The International Journal of Life Cycle Assessment

, Volume 24, Issue 11, pp 1985–2007 | Cite as

Accounting for biodiversity in life cycle impact assessments of forestry and agricultural systems—the BioImpact metric

  • Perpetua A. M. TurnerEmail author
  • Fabiano A. Ximenes
  • Trent D. Penman
  • Bradley S. Law
  • Cathleen M. Waters
  • Timothy Grant
  • Matthew Mo
  • Philippa M. Brock



Life cycle assessment (LCA) is a useful method for assessing environmental impacts at large scales. Biodiversity and ecosystem diversity are site-specific, often complex, and difficult to generalise within an LCA framework. There is currently no globally acceptable means of assessing biodiversity within the LCA framework. We introduce, test and revise BioImpact, a method for incorporating biodiversity into an LCA framework, on four production systems (native forestry, plantation softwood timber production, cropping and rangeland grazing) in Australia.


Our proposed method, a metric we call BioImpact, incorporates biodiversity and ecological impacts through a series of semi-quantitative questions, published data and expert opinion which aim to encapsulate the main issues relating to biodiversity within a disturbance impact framework appropriate to LCA. Results are scaled to a single biodiversity measure that can be incorporated into LCA. We test and revise BioImpact scores on four production systems (native forestry, plantation softwood timber production, cropping and rangeland grazing) in comparison to species richness and net primary productivity (NPP) for these production systems. We demonstrate how the scores can be incorporated into LCA using SimaPro as a platform.

Results and discussion

For pine plantation, cropping/pastures and rangeland grazing, BioImpact demonstrated greater impact, which represents biodiversity loss for multiple species groups. Native forestry scored significantly lower impact than that of other land uses. As a comparison, all production processes scored highly for species richness of main multiple species groups (vascular plants, invertebrates, birds) and were not different in terms of NPP. Integration of BioImpact into LCA found that the softwood system, despite having a higher biodiversity impact per ha year, had a marginally lower BioImpact score per cubic metre compared to native forestry. This was possibly due to cumulative effects and consideration of the reference benchmark, e.g., low levels of pre-harvest biodiversity when not established on native forests; fewer threatened species (and lesser impact) compared to native forestry; questions not weighted sufficiently; and the difference between establishment on either agricultural cleared land or native forest area. Improvement in scaling and/or weighting within the BioImpact scores within each question is discussed.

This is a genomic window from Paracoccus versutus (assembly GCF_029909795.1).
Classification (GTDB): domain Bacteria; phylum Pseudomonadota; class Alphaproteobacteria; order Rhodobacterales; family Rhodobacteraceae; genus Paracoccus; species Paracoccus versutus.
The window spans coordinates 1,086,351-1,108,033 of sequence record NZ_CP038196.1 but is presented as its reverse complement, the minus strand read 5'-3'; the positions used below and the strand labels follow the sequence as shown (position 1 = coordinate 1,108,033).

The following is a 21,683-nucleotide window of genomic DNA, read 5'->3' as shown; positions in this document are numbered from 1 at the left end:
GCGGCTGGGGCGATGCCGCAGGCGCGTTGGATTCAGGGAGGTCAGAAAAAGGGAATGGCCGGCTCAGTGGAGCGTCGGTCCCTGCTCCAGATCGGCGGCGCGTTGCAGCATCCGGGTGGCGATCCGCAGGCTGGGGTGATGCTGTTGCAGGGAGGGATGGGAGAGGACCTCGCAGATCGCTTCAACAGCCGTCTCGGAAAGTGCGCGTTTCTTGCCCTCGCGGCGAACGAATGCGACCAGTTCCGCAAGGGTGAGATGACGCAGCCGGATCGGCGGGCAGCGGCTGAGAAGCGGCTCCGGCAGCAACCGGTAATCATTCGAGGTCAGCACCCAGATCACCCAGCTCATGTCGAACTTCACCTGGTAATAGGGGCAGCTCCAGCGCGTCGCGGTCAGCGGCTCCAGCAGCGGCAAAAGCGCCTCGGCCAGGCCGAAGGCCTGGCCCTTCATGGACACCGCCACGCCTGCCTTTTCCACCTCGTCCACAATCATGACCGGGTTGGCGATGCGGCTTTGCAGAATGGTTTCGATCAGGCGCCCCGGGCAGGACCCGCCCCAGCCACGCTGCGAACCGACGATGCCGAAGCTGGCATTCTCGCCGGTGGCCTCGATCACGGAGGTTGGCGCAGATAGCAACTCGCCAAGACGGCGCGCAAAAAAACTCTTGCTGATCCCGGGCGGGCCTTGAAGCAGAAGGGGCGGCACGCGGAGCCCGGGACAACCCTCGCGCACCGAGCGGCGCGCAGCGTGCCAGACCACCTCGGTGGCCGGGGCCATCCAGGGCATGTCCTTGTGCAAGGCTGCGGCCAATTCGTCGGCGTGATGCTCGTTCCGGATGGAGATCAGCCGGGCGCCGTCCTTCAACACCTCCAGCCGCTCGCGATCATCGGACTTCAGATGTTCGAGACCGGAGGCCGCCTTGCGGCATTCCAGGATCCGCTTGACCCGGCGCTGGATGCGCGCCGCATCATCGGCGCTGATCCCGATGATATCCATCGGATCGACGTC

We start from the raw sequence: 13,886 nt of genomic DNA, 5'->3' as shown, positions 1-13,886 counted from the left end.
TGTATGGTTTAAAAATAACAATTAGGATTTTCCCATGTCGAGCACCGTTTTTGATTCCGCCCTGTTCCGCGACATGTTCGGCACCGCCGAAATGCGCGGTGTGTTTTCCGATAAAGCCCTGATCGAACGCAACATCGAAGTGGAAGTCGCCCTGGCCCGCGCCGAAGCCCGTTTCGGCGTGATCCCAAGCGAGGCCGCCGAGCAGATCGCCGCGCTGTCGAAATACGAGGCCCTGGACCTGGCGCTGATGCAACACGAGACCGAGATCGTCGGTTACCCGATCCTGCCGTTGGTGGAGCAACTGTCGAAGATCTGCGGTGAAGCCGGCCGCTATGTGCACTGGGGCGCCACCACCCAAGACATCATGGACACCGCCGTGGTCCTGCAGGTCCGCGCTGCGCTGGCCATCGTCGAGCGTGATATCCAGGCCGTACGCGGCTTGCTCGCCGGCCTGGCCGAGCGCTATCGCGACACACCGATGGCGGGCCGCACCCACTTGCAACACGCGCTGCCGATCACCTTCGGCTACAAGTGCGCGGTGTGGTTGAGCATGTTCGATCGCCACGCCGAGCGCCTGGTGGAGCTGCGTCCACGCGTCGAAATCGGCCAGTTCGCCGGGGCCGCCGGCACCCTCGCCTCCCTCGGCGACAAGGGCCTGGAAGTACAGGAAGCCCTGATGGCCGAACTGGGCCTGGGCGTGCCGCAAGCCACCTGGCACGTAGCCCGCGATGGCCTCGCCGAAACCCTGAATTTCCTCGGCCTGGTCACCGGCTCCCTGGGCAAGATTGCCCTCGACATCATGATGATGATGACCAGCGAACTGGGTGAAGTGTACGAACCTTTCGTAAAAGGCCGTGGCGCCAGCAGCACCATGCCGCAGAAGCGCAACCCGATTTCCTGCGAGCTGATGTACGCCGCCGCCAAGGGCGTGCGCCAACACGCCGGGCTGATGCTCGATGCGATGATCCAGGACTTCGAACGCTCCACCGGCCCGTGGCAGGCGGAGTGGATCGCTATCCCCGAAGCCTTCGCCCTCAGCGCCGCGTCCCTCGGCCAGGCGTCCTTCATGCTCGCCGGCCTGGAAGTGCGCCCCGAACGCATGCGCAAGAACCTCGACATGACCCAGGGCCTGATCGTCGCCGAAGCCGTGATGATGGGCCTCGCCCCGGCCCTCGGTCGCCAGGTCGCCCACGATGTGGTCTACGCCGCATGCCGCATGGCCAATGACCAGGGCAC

BioImpact encapsulates different components of biodiversity, is transparent, easily applied (subject to literature/ecological experts) and can be incorporated into LCA. Application of BioImpact for LCA requires co-ordination to identify key regions and production systems; develop the relevant scores with the assistance of ecologists; and make the results available in public LCA databases.


Biodiversity BioImpact Cropping and rangeland grazing Ecosystem diversity Native forestry Plantation softwood timber production 



This work was supported by funding provided from the Forest and Wood Products Australia. We acknowledge the guidance provided by the Project Steering Committee (Stephen Mitchell, Tim Grant and Sarah Bekessy) in project development; the input provided by the many respondents to the surveys and the participants to a questionnaire validation workshop; and the contributions by Gabrielle Caccamo, Darren Turner, Rebecca Coburn and Stephen Roxburgh. Constructive comments by three anonymous reviewers greatly improved the manuscript.

Supplementary material

11367_2019_1627_MOESM1_ESM.docx (2.1 mb)
ESM 1 (DOCX 2173 kb)


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Authors and Affiliations

  1. 1.University of TasmaniaHobartAustralia
  2. 2.Forest Practices AuthorityHobartAustralia
  3. 3.New South Wales Department of Primary IndustriesParramattaAustralia
  4. 4.The University of MelbourneCreswickAustralia
  5. 5.New South Wales Department of Primary IndustriesOrangeAustralia
  6. 6.Life Cycle StrategiesMelbourneAustralia
  7. 7.Office of Environment and HeritageHaymarketAustralia
  8. 8.New South Wales Department of Primary IndustriesTaylors BeachAustralia

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